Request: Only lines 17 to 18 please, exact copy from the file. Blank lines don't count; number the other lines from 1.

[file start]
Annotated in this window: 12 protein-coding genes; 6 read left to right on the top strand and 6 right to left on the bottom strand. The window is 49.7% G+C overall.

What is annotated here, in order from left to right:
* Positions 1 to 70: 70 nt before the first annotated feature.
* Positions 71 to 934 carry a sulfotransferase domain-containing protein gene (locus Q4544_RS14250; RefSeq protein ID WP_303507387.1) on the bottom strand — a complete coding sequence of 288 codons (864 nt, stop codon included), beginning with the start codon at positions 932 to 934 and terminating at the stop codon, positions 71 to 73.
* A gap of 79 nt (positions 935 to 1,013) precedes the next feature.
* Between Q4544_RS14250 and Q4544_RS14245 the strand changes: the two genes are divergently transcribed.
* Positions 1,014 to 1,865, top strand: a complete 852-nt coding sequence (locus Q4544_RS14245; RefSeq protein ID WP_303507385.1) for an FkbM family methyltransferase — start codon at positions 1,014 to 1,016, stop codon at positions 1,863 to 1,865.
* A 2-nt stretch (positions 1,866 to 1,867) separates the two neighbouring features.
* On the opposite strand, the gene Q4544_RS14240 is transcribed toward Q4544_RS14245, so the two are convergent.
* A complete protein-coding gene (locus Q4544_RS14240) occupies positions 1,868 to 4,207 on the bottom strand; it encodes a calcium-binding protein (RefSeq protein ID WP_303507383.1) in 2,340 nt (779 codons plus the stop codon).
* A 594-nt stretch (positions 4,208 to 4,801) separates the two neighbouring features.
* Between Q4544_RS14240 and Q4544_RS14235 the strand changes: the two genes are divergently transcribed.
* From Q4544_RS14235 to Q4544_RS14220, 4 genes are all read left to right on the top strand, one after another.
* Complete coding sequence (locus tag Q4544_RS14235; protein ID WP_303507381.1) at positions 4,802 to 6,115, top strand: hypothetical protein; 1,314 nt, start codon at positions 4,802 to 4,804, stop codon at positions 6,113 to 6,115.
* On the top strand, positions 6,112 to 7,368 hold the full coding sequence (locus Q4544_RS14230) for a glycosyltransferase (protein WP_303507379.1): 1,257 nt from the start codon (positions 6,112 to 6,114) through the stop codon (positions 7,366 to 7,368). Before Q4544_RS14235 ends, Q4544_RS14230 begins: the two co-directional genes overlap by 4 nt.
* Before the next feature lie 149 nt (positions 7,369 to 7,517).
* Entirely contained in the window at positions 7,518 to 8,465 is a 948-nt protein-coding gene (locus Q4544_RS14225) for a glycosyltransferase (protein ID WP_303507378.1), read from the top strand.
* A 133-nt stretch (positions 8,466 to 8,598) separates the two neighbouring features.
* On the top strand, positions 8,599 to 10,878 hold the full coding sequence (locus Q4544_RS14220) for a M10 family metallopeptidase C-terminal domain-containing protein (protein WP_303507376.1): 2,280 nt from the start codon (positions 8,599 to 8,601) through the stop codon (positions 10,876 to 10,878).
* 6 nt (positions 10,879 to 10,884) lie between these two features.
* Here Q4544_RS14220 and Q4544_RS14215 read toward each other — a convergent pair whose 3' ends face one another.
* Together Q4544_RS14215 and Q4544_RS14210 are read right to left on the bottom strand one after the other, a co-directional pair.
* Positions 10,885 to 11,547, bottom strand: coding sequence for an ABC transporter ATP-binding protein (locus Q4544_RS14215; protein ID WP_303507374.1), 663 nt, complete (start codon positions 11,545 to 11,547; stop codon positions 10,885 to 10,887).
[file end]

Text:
* Entirely contained in the window at positions 7,518 to 8,465 is a 948-nt protein-coding gene (locus Q4544_RS14225) for a glycosyltransferase (protein ID WP_303507378.1), read from the top strand.
* A 133-nt stretch (positions 8,466 to 8,598) separates the two neighbouring features.